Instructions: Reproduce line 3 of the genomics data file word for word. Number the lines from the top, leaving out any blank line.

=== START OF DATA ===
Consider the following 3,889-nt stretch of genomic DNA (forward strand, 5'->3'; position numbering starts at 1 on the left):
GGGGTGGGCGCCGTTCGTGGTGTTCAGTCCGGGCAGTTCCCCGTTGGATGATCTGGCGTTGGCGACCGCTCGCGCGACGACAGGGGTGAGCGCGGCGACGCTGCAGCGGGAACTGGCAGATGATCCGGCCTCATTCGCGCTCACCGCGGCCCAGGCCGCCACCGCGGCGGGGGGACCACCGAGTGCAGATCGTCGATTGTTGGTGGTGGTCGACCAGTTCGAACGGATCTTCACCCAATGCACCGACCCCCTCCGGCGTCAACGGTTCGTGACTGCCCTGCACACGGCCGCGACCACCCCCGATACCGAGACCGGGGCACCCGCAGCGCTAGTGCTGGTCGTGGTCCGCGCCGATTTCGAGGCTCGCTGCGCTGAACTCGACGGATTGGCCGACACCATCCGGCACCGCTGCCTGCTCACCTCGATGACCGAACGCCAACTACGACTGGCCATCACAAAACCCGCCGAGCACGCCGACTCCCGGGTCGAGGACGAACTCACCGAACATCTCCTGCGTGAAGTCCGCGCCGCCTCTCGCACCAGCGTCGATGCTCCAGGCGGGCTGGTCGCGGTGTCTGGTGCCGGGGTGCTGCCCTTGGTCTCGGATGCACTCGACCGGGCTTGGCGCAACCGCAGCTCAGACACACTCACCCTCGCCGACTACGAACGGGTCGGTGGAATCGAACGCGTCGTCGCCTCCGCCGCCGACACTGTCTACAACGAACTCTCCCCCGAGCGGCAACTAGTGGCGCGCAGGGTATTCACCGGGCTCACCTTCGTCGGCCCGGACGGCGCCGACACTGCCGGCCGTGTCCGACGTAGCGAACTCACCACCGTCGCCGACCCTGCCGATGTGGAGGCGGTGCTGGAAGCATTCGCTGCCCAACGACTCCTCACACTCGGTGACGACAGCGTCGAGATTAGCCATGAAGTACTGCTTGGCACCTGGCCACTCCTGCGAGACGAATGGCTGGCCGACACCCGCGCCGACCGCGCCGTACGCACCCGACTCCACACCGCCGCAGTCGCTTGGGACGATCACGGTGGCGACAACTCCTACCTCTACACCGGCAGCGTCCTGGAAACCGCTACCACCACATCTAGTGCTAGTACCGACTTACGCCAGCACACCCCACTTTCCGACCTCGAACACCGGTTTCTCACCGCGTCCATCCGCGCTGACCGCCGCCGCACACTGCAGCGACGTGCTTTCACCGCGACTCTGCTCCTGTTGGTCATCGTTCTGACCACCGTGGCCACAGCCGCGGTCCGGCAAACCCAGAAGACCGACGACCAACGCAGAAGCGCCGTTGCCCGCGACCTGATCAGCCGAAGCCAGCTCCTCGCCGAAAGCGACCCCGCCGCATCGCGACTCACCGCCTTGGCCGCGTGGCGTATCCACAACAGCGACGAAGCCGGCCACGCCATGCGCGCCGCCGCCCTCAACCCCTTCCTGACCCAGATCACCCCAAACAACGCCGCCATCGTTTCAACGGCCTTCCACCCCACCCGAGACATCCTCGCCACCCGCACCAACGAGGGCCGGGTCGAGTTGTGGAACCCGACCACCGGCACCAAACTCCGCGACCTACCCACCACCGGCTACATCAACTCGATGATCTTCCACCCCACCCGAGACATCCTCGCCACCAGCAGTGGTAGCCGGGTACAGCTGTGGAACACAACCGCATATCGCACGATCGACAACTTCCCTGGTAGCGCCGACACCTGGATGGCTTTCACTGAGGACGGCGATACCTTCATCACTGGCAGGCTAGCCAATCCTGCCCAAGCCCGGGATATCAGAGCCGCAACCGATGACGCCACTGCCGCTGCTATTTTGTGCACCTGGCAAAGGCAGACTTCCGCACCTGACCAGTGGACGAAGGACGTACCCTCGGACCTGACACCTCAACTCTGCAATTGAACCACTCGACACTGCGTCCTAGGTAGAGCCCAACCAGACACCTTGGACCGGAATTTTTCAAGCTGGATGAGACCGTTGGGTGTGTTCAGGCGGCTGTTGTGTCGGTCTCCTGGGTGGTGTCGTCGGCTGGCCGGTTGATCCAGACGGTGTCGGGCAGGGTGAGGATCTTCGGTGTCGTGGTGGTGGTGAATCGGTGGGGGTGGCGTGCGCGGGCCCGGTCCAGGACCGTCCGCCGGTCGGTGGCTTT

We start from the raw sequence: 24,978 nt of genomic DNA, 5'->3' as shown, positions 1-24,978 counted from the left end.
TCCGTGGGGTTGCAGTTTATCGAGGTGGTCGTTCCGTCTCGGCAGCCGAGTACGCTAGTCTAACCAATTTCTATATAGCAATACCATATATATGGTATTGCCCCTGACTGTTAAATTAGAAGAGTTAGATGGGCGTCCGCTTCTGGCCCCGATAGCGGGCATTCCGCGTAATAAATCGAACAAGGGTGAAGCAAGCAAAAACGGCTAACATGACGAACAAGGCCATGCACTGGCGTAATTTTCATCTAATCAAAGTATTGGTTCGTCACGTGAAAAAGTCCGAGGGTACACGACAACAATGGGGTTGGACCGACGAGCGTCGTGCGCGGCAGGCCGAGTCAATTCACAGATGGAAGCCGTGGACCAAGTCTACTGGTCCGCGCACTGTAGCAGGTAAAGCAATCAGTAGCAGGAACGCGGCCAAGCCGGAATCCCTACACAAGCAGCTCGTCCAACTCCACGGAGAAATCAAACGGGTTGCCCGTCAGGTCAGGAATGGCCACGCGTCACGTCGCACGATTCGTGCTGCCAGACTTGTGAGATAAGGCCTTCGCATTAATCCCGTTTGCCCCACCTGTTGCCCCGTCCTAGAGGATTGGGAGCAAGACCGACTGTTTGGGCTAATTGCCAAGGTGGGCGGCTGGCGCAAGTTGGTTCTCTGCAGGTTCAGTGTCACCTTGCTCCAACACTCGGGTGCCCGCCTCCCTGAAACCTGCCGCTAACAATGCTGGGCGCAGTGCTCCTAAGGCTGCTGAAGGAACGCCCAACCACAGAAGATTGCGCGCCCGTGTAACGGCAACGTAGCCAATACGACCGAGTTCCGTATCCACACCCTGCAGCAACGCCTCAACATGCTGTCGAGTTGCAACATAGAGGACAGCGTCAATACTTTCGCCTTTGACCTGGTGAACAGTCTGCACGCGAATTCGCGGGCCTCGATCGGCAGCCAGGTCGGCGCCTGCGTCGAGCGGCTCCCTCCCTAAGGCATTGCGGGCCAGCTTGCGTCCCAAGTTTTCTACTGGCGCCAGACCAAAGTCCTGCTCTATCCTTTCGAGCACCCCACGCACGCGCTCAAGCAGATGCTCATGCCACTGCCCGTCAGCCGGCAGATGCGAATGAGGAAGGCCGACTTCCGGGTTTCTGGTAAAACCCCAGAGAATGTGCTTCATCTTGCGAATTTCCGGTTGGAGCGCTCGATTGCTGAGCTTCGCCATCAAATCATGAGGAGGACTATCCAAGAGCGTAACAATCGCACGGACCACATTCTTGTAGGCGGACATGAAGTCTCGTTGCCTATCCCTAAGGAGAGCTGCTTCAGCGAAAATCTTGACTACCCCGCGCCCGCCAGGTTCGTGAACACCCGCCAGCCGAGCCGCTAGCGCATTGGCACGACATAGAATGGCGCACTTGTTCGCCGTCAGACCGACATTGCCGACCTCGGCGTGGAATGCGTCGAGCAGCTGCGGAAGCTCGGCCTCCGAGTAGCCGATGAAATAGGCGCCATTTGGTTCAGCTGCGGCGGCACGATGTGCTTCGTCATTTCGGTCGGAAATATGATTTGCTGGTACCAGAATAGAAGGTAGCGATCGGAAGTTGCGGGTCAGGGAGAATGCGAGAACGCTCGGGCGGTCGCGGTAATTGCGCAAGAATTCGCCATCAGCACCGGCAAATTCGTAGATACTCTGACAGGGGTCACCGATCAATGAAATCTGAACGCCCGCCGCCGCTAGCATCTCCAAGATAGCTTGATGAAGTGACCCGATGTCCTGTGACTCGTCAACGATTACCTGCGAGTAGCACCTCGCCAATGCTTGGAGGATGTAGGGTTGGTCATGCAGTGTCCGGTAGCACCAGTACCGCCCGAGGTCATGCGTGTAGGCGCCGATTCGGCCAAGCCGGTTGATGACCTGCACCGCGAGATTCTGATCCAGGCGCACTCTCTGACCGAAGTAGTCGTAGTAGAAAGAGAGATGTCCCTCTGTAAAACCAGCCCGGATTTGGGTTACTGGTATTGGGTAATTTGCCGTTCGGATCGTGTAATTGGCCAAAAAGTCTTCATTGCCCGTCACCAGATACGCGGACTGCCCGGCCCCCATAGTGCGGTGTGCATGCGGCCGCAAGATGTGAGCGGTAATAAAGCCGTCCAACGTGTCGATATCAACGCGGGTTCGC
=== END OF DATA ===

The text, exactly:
We start from the raw sequence: 24,978 nt of genomic DNA, 5'->3' as shown, positions 1-24,978 counted from the left end.